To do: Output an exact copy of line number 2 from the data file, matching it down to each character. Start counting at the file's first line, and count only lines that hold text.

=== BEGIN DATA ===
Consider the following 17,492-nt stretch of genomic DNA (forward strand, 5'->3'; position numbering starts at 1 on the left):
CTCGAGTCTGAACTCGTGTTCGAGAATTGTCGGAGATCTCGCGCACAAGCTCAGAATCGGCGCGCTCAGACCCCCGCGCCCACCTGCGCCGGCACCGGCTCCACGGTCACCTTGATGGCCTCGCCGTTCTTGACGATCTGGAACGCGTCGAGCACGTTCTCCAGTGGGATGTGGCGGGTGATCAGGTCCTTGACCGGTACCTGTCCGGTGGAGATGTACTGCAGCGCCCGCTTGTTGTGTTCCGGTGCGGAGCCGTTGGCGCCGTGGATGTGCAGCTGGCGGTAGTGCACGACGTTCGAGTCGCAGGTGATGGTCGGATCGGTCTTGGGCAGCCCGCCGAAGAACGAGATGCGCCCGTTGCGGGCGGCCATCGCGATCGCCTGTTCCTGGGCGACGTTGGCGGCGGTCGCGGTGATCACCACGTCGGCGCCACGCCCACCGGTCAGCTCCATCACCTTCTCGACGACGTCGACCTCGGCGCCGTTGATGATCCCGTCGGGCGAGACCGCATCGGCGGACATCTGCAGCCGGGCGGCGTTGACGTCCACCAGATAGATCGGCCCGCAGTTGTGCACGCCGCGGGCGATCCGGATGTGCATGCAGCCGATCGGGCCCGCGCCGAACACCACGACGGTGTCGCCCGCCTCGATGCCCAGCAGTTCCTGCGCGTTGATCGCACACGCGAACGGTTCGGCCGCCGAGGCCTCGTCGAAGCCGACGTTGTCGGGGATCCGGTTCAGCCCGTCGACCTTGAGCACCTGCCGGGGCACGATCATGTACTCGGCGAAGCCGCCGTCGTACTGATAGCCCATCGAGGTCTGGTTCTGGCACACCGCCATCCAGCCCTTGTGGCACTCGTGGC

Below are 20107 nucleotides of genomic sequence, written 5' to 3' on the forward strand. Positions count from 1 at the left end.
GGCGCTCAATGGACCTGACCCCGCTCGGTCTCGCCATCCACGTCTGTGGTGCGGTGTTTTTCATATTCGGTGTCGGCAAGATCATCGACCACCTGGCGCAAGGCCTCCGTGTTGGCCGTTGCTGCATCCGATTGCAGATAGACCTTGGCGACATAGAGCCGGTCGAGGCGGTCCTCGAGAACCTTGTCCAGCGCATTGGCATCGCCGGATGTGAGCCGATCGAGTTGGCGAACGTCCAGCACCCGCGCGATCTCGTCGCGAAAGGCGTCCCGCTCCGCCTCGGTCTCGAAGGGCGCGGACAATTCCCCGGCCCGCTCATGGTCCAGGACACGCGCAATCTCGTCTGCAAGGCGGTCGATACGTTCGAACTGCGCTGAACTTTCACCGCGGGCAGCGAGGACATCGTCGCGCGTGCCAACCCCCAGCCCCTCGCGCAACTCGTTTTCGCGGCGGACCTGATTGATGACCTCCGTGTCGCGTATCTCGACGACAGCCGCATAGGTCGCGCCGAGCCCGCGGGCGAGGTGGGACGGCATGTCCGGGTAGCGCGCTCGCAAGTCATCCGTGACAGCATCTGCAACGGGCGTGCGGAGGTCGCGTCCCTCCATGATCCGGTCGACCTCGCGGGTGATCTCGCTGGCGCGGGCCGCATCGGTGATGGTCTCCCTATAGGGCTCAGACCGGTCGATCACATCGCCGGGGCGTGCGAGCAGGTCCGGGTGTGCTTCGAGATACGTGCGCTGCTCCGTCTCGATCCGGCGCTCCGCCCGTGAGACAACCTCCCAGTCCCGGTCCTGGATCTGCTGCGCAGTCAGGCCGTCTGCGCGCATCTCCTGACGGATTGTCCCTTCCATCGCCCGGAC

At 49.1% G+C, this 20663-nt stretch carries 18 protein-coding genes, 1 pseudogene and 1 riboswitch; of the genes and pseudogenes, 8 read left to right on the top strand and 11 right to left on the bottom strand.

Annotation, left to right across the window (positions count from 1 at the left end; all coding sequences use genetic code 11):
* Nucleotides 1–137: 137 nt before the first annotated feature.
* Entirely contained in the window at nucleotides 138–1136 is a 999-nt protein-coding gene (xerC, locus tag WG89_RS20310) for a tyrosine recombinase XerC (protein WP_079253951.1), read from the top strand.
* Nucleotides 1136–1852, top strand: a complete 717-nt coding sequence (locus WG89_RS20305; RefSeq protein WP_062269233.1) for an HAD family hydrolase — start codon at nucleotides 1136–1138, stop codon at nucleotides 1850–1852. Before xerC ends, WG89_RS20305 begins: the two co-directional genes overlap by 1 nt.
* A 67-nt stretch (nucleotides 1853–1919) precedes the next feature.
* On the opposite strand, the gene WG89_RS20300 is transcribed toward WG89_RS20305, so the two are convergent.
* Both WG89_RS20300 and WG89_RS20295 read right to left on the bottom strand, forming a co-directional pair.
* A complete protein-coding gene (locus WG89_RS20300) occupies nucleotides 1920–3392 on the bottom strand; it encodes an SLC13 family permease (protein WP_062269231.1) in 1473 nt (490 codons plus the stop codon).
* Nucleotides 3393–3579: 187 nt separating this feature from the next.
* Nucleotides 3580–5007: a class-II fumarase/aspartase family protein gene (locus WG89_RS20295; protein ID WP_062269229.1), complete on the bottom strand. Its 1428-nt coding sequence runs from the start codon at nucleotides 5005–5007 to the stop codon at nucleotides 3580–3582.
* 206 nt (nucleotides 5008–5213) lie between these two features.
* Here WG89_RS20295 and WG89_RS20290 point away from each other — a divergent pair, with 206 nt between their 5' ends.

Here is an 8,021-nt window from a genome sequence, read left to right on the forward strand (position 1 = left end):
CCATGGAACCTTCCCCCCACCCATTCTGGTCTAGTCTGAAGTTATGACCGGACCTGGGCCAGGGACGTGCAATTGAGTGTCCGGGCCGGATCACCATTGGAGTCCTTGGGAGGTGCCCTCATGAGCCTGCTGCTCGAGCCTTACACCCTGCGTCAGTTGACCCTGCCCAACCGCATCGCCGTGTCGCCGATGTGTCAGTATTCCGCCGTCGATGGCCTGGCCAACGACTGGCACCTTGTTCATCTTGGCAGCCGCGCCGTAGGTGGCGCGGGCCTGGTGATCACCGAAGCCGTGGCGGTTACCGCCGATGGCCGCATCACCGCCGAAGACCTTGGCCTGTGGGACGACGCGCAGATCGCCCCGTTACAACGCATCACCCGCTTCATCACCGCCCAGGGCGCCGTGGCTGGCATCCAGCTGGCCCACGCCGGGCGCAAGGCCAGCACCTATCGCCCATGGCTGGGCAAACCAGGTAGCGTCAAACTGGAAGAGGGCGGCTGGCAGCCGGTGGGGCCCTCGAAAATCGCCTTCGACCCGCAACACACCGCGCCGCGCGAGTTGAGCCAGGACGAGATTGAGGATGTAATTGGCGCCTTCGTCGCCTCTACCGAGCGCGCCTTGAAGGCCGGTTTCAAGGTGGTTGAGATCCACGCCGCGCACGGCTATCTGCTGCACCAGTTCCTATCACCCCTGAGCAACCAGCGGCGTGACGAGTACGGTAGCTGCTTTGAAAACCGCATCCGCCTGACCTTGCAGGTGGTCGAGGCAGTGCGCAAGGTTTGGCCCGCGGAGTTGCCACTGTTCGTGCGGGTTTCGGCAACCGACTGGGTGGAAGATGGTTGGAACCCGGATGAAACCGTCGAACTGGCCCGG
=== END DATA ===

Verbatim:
CTCGAGTCTGAACTCGTGTTCGAGAATTGTCGGAGATCTCGCGCACAAGCTCAGAATCGGCGCGCTCAGACCCCCGCGCCCACCTGCGCCGGCACCGGCTCCACGGTCACCTTGATGGCCTCGCCGTTCTTGACGATCTGGAACGCGTCGAGCACGTTCTCCAGTGGGATGTGGCGGGTGATCAGGTCCTTGACCGGTACCTGTCCGGTGGAGATGTACTGCAGCGCCCGCTTGTTGTGTTCCGGTGCGGAGCCGTTGGCGCCGTGGATGTGCAGCTGGCGGTAGTGCACGACGTTCGAGTCGCAGGTGATGGTCGGATCGGTCTTGGGCAGCCCGCCGAAGAACGAGATGCGCCCGTTGCGGGCGGCCATCGCGATCGCCTGTTCCTGGGCGACGTTGGCGGCGGTCGCGGTGATCACCACGTCGGCGCCACGCCCACCGGTCAGCTCCATCACCTTCTCGACGACGTCGACCTCGGCGCCGTTGATGATCCCGTCGGGCGAGACCGCATCGGCGGACATCTGCAGCCGGGCGGCGTTGACGTCCACCAGATAGATCGGCCCGCAGTTGTGCACGCCGCGGGCGATCCGGATGTGCATGCAGCCGATCGGGCCCGCGCCGAACACCACGACGGTGTCGCCCGCCTCGATGCCCAGCAGTTCCTGCGCGTTGATCGCACACGCGAACGGTTCGGCCGCCGAGGCCTCGTCGAAGCCGACGTTGTCGGGGATCCGGTTCAGCCCGTCGACCTTGAGCACCTGCCGGGGCACGATCATGTACTCGGCGAAGCCGCCGTCGTACTGATAGCCCATCGAGGTCTGGTTCTGGCACACCGCCATCCAGCCCTTGTGGCACTCGTGGC